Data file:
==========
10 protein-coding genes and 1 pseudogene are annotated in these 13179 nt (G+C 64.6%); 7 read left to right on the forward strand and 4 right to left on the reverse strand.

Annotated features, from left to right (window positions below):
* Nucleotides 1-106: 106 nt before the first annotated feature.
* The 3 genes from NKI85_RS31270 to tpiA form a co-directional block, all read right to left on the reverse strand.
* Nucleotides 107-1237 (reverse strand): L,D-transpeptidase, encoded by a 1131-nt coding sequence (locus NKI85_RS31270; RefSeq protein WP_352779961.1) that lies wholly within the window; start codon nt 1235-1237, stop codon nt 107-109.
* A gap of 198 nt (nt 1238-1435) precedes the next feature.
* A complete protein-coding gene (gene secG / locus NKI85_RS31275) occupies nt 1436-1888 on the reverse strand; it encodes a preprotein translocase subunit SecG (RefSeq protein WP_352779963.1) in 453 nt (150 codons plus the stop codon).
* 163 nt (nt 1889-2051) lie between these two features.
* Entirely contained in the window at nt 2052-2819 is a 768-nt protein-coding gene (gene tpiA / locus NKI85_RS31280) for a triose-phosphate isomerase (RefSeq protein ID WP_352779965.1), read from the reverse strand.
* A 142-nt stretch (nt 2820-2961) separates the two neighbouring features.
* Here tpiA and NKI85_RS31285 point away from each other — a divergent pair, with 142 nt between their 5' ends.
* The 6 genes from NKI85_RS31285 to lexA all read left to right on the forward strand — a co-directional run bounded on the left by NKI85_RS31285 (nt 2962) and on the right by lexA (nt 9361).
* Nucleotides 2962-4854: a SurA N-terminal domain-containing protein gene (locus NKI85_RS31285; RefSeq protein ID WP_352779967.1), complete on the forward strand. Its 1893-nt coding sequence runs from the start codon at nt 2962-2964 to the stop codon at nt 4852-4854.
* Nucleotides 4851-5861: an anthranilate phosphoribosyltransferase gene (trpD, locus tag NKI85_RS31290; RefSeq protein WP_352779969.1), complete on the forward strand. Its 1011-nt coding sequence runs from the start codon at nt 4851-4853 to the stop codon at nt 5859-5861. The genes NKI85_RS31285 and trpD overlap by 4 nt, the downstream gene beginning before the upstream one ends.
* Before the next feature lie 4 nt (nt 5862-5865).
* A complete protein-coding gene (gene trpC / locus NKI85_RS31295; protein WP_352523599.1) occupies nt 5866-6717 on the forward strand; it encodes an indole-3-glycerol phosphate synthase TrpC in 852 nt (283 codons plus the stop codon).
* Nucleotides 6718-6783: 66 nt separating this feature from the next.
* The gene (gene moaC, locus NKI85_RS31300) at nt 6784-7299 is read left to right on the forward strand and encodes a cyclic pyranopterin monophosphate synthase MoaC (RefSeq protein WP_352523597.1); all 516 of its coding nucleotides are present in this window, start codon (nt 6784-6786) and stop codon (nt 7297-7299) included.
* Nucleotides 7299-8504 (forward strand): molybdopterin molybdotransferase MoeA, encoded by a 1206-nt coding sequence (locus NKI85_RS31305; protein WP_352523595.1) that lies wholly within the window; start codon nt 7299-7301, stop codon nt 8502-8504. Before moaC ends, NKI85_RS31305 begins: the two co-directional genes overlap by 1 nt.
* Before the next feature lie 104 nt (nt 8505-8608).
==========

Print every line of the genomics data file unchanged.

10 protein-coding genes and 1 pseudogene are annotated in these 13179 nt (G+C 64.6%); 7 read left to right on the forward strand and 4 right to left on the reverse strand.

Annotated features, from left to right (window positions below):
* Nucleotides 1-106: 106 nt before the first annotated feature.
* The 3 genes from NKI85_RS31270 to tpiA form a co-directional block, all read right to left on the reverse strand.
* Nucleotides 107-1237 (reverse strand): L,D-transpeptidase, encoded by a 1131-nt coding sequence (locus NKI85_RS31270; RefSeq protein WP_352779961.1) that lies wholly within the window; start codon nt 1235-1237, stop codon nt 107-109.
* A gap of 198 nt (nt 1238-1435) precedes the next feature.
* A complete protein-coding gene (gene secG / locus NKI85_RS31275) occupies nt 1436-1888 on the reverse strand; it encodes a preprotein translocase subunit SecG (RefSeq protein WP_352779963.1) in 453 nt (150 codons plus the stop codon).
* 163 nt (nt 1889-2051) lie between these two features.
* Entirely contained in the window at nt 2052-2819 is a 768-nt protein-coding gene (gene tpiA / locus NKI85_RS31280) for a triose-phosphate isomerase (RefSeq protein ID WP_352779965.1), read from the reverse strand.
* A 142-nt stretch (nt 2820-2961) separates the two neighbouring features.
* Here tpiA and NKI85_RS31285 point away from each other — a divergent pair, with 142 nt between their 5' ends.
* The 6 genes from NKI85_RS31285 to lexA all read left to right on the forward strand — a co-directional run bounded on the left by NKI85_RS31285 (nt 2962) and on the right by lexA (nt 9361).
* Nucleotides 2962-4854: a SurA N-terminal domain-containing protein gene (locus NKI85_RS31285; RefSeq protein ID WP_352779967.1), complete on the forward strand. Its 1893-nt coding sequence runs from the start codon at nt 2962-2964 to the stop codon at nt 4852-4854.
* Nucleotides 4851-5861: an anthranilate phosphoribosyltransferase gene (trpD, locus tag NKI85_RS31290; RefSeq protein WP_352779969.1), complete on the forward strand. Its 1011-nt coding sequence runs from the start codon at nt 4851-4853 to the stop codon at nt 5859-5861. The genes NKI85_RS31285 and trpD overlap by 4 nt, the downstream gene beginning before the upstream one ends.
* Before the next feature lie 4 nt (nt 5862-5865).
* A complete protein-coding gene (gene trpC / locus NKI85_RS31295; protein WP_352523599.1) occupies nt 5866-6717 on the forward strand; it encodes an indole-3-glycerol phosphate synthase TrpC in 852 nt (283 codons plus the stop codon).
* Nucleotides 6718-6783: 66 nt separating this feature from the next.
* The gene (gene moaC, locus NKI85_RS31300) at nt 6784-7299 is read left to right on the forward strand and encodes a cyclic pyranopterin monophosphate synthase MoaC (RefSeq protein WP_352523597.1); all 516 of its coding nucleotides are present in this window, start codon (nt 6784-6786) and stop codon (nt 7297-7299) included.
* Nucleotides 7299-8504 (forward strand): molybdopterin molybdotransferase MoeA, encoded by a 1206-nt coding sequence (locus NKI85_RS31305; protein WP_352523595.1) that lies wholly within the window; start codon nt 7299-7301, stop codon nt 8502-8504. Before moaC ends, NKI85_RS31305 begins: the two co-directional genes overlap by 1 nt.
* Before the next feature lie 104 nt (nt 8505-8608).